Today more than ever, customers – taxpayers – expect more from their municipal, county, state, and federal government service providers. They expect accurate information and quality services delivered by staff members who enjoy serving their customers.
These long-time leaders and employees have been around for a decade (or two . . . or three). They’ve lived through “reengineering,” “total quality management,” “seven habits,” “good to great,” and all the rest.
They’ve learned through experience that most of these change initiatives don’t last. They know that initial enthusiasm wanes when the champions don’t see any traction on the new culture.
These old-timers don’t have to actively fight the initiative. That takes too much energy. All they have to do is nod their heads when the champion speaks – and keep on doing what they’ve always been doing.
The new culture might sound vibrant and exciting, but the old-timers are fully committed to the old ways. They’re motivated – motivated to keep things the same.
They’re not motivated to embrace the new practices and behaviors.
If the old-timers don’t change their behaviors, the culture change won’t likely take hold. The initiative will die.
Bring Your Hardened Veterans into the New Culture
Culture change isn’t easy. The champion is asking people to step away from time-honored practices. (It doesn’t matter if those practices don’t work well. They’re “the way we’ve always done it.”)
How can leaders inspire every member of their organization to embrace the new culture, to demonstrate desired values and behaviors and practices? These three approaches will help.
First, set the context. Tell them why you’re making this culture change. What is it about your customers and the opportunity that demands a shift in the way your team or company operates? Tell the story and define the path towards the high performance, values aligned culture you require.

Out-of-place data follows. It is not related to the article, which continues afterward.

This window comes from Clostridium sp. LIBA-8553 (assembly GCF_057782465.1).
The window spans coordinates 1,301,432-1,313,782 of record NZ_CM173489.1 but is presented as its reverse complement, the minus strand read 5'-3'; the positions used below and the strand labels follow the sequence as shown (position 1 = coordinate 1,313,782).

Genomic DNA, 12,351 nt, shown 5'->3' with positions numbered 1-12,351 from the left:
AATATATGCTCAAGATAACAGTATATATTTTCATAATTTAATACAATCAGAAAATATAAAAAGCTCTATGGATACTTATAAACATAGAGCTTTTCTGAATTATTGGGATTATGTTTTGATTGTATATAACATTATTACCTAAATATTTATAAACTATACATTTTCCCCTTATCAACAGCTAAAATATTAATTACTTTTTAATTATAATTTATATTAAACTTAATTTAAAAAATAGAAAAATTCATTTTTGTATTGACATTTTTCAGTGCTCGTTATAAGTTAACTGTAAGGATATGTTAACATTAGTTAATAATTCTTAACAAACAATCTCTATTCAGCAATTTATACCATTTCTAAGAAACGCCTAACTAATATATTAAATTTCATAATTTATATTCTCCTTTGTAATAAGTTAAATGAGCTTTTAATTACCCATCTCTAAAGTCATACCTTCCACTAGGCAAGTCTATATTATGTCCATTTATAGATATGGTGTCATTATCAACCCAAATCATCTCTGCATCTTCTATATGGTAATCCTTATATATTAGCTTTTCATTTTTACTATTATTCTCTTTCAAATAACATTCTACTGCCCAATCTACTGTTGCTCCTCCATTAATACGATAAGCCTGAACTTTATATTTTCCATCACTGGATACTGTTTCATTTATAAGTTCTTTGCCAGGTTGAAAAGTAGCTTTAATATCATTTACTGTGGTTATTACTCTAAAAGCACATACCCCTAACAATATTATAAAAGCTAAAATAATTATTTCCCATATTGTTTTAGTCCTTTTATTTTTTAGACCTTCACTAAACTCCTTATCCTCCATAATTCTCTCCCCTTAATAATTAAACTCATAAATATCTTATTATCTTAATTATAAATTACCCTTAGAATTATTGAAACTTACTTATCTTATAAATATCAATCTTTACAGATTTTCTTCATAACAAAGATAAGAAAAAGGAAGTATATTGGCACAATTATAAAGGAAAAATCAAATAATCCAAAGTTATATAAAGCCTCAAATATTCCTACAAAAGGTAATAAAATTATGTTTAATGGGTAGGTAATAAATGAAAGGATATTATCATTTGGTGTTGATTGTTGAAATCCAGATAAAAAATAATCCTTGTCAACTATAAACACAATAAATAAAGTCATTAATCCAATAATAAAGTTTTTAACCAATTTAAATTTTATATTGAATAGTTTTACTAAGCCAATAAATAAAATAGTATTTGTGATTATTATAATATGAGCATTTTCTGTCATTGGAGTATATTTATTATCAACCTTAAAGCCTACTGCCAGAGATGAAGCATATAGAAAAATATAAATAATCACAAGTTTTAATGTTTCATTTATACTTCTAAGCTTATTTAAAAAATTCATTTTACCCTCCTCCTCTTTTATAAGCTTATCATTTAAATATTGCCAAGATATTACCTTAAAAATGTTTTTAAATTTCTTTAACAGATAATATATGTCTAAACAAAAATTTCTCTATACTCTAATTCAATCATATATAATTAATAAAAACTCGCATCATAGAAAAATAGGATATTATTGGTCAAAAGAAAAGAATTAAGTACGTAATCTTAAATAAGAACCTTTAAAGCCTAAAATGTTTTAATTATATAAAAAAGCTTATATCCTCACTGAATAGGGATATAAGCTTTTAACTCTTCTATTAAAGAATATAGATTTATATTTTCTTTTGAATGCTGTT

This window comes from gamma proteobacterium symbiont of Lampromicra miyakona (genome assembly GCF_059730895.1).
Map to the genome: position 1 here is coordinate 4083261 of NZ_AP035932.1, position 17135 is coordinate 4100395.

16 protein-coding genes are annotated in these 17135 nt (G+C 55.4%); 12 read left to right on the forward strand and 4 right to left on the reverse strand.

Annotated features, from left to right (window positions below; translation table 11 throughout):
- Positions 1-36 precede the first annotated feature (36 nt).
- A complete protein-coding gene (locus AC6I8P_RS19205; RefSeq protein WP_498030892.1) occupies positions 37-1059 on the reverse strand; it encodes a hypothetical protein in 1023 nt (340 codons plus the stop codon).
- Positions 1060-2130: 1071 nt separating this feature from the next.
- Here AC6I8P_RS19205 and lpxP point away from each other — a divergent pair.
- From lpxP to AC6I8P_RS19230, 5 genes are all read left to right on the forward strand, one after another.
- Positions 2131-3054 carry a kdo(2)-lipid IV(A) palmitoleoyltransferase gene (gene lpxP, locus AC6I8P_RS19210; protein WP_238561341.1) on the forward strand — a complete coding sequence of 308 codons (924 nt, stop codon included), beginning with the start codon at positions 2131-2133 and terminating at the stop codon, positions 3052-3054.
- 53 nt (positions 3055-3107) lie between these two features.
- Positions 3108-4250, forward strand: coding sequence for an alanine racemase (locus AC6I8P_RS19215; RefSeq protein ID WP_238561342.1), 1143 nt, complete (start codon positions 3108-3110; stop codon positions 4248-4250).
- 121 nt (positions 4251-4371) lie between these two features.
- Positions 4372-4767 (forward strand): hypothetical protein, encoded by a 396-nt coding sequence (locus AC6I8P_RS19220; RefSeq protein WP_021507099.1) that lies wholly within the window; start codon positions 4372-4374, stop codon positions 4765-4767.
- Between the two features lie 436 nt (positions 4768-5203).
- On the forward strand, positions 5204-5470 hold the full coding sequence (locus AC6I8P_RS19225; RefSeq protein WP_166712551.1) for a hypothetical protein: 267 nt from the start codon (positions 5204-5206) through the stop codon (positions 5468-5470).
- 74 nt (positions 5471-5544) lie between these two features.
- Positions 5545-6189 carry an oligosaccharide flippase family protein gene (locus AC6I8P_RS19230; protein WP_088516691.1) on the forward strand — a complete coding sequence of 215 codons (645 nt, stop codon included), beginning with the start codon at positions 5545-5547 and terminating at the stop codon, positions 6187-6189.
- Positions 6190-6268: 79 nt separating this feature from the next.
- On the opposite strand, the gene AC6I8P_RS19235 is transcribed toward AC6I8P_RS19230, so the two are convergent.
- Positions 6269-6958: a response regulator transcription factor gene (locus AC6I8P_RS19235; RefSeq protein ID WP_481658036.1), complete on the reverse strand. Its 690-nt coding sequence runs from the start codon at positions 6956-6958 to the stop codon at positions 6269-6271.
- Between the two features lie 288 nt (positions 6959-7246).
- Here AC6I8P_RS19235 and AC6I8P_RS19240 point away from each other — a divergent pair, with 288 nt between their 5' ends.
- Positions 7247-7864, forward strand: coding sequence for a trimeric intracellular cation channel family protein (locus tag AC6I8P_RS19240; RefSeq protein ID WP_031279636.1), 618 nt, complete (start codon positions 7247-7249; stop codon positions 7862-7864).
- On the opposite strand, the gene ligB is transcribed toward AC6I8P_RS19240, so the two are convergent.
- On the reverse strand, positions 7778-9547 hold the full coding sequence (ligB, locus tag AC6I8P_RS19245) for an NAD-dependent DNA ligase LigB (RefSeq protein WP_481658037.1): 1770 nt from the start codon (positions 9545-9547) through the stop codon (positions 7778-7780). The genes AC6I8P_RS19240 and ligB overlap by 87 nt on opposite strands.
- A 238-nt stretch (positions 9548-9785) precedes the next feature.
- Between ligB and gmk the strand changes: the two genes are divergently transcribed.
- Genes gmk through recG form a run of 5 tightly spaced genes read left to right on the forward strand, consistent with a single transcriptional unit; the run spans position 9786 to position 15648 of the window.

Second, define the new rules. Tell them what the new rules are. Clarify the team’s purpose, it’s reason for being today – from the perspective of your customers. Formalize performance standards by defining what an “A+” job looks like daily. Formalize values standards by defining values in observable, tangible, measurable terms. That will help everyone understand how they are to interact with each other and with customers. Explain that the rules apply to everyone in the company, top to bottom.
Third, align players, plans, decisions, and actions. Show them how to live these new expectations. Be a consistent role model of the new behaviors in every interaction. Teach them how to live these new rules through your new valued behaviors. Hold people accountable. Promptly celebrate aligned effort & accomplishment. Promptly redirect mis-aligned activity. Keep at it, every day – celebrate, coach, refine, over and over again.
Your “old dogs” will have to choose: embrace the new direction – or separate themselves from your team, finding roles in other offices or companies. Either way, your team or department will evolve.
Care to comment? What is your experience with old-timers holding on to old ways? What did your best bosses do to inspire aligned action and behavior? Share your thoughts about this post/podcast in the comments section below.